TIP of the WEEK: Auditory Processing Disorder

Children and adults with PWS who also have auditory processing disorder can appear to be defiant, stubborn, or highly agitated when in actuality they simply cannot process your instructions in a typical time frame.
Here are some ways to help your child succeed:
1.Speak and wait. One step instructions followed by a 20-30 second waiting period.
2. Ask them to repeat. Repeating what you just said in a clear indicator that they heard you. Wait to see if the instruction is followed before continuing.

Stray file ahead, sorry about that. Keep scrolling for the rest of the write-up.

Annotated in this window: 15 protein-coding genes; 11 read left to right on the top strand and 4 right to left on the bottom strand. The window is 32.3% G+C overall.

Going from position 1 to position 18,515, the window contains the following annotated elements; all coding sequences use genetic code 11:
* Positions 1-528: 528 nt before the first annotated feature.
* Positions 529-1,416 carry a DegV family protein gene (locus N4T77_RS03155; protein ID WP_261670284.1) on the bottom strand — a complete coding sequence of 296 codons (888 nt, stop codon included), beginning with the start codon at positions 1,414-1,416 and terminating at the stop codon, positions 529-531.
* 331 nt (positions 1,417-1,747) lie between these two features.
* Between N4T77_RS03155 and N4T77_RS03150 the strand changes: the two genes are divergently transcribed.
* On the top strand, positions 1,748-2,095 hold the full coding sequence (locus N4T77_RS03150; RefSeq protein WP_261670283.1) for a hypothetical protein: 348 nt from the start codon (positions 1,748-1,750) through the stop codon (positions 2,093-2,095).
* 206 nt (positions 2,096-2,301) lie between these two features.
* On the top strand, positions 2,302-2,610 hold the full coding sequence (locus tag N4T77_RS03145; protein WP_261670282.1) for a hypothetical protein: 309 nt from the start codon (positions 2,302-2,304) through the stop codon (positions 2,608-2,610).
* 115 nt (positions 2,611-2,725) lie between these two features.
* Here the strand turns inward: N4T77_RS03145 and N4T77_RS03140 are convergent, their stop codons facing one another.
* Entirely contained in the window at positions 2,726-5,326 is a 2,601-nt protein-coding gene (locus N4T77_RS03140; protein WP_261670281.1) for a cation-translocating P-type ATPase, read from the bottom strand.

3. Speak slowly. Children with Auditory Processing Disorder need patience and understanding. Use visual aids if necessary.
4. If what you want them to do is not a choice then don’t phrase it as such. “Do you want to get dressed?” implies an option to not do so. “It is time to get dressed.” is a clearer communication of your wishes.
Try different methods of giving instruction and stick to what works. Remember, eye contact is not necessarily an indication that they are listening or understanding.

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Patrice Carroll is Latham Centers’ world-renowned Prader-Willi Syndrome specialist. She works with Latham Centers’ residents with PWS, their families and consultants, continuously learning and teaching about PWS best practices. 

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